Practice-led Design PhD for submission
CURATOR, DESIGNER AND VISITOR INTERACTION IN CULTURAL HERITAGE INTERPRETATION DESIGN PRACTICE
Within the next two days, I will be submitting my thesis and my practice (via the posts and galleries of this website) ready for examination and my Viva on 7th September 2020. Below is my Abstract for the written element, my thesis:
‘This thesis forms 60% of my practice-led doctoral submission and provides an in-depth account of a collaborative and inclusive approach in the professional design of heritage site interpretation. Reflecting on my practice as a professional heritage site interpretation designer, I wanted to understand whether the gaps in curator/designer/visitor communication I experienced was the same for other heritage site interpretation design practices. This initial reflection led to my thesis focus and research question. My design practice in crafting the 3D interactive, kiosk-based, heritage site interpretation for the Cistercian Abbey at Beaulieu in Hampshire is presented as 40% of my doctoral submission. This is portrayed through my ‘Talking Walls- Reflection on Practice’ website. A series of galleries, posts, including the kiosk interpretation, forms the online exhibition submission which can be explored through this link.
The new model for ‘Collaborative Heritage Site Interpretation Design’ developed through Action Research, Practice-led design and Design Thinking approaches, contributes to the field of heritage interpretation design for historic houses, as a business model as well as academic contribution. The model extends a user-centred design and participatory design process to include a consistent curatorial, design and visitors team for the design and development of heritage site interpretation, with the intention of enhancing visitors’ engagement and experiences at heritage sites. The literature review focused on analysing existing heritage site interpretation design practice definitions and theories across three themes: curation, designing for interpretation, and the importance of visitors’ experiences in shaping heritage interpretation. A lack of heritage site interpretation design literature meant this needed to include literature for interpretation design at museums. Museums are generally more advanced than heritage sites in their participatory/co-design interpretation approaches, yet can be considerably different in the context of space, story-telling and interpretative portrayal of historic sites. This includes the use of digital technology, for which the kiosk interpretation was an early advocate in the use of 3D reconstructions and choice of content on mobile platforms at heritage sites.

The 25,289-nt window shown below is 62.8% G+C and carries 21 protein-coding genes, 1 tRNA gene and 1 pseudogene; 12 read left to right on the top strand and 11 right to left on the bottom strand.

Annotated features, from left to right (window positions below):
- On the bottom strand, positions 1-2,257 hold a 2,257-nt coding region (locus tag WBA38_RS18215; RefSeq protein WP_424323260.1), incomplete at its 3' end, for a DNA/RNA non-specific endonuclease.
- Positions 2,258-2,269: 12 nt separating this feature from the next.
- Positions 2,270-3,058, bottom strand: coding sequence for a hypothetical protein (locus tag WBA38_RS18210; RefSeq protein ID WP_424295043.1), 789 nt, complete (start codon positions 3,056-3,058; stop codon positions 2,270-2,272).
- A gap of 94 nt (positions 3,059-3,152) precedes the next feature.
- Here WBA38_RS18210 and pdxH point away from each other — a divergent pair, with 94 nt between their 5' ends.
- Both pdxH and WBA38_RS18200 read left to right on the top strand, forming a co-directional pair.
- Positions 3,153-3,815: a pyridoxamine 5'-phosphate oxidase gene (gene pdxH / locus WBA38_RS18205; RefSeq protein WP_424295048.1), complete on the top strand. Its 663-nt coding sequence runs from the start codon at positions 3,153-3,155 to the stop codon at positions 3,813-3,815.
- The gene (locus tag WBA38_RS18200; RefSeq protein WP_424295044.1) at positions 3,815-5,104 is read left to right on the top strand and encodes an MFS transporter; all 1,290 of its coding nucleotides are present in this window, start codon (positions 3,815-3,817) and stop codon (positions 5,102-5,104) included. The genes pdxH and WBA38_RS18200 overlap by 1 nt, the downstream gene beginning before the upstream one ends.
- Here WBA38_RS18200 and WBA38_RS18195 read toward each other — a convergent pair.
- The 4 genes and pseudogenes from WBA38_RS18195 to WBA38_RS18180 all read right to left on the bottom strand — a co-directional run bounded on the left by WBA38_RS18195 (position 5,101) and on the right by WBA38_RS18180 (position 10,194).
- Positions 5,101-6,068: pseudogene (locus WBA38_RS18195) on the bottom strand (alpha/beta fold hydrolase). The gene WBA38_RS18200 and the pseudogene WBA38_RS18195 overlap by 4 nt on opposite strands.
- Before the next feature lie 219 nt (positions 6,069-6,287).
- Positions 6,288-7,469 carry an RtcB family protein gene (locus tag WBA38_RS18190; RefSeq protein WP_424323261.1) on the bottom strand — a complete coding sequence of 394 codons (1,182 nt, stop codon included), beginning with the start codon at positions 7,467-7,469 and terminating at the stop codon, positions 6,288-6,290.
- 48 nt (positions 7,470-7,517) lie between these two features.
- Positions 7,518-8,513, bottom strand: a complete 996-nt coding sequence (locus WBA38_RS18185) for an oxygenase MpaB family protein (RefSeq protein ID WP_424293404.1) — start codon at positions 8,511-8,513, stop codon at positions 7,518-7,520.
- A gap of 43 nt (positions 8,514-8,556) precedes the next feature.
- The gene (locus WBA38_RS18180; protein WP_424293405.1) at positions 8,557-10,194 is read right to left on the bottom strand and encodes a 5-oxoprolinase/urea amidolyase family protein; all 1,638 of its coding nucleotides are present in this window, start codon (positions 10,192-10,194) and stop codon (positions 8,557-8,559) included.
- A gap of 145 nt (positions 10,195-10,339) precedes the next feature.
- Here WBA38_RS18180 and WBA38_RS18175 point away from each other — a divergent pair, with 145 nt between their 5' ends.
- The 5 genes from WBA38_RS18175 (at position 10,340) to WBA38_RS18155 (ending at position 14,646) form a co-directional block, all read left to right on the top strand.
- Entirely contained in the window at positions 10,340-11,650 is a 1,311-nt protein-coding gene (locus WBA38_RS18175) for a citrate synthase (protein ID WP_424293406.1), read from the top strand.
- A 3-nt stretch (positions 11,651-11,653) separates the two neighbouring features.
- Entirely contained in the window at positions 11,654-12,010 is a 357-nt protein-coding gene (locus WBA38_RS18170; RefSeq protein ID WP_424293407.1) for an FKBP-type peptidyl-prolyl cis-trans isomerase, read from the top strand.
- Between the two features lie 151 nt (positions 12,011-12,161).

Recommendations for future research include potential impact in the use of the Collaborative Heritage Site Interpretation Design model and design process for heritage site interpretation design. New technological developments for heritage sites and museums can build upon the collaborative and multi-disciplinary nature of the model. The thesis and model adds value to the field of heritage site interpretation design, providing a method and process for smaller heritage sites and academic research to follow. The growth in practice-led and practice-based design research PhDs is notable, for which this thesis may also be of value to future design students.‘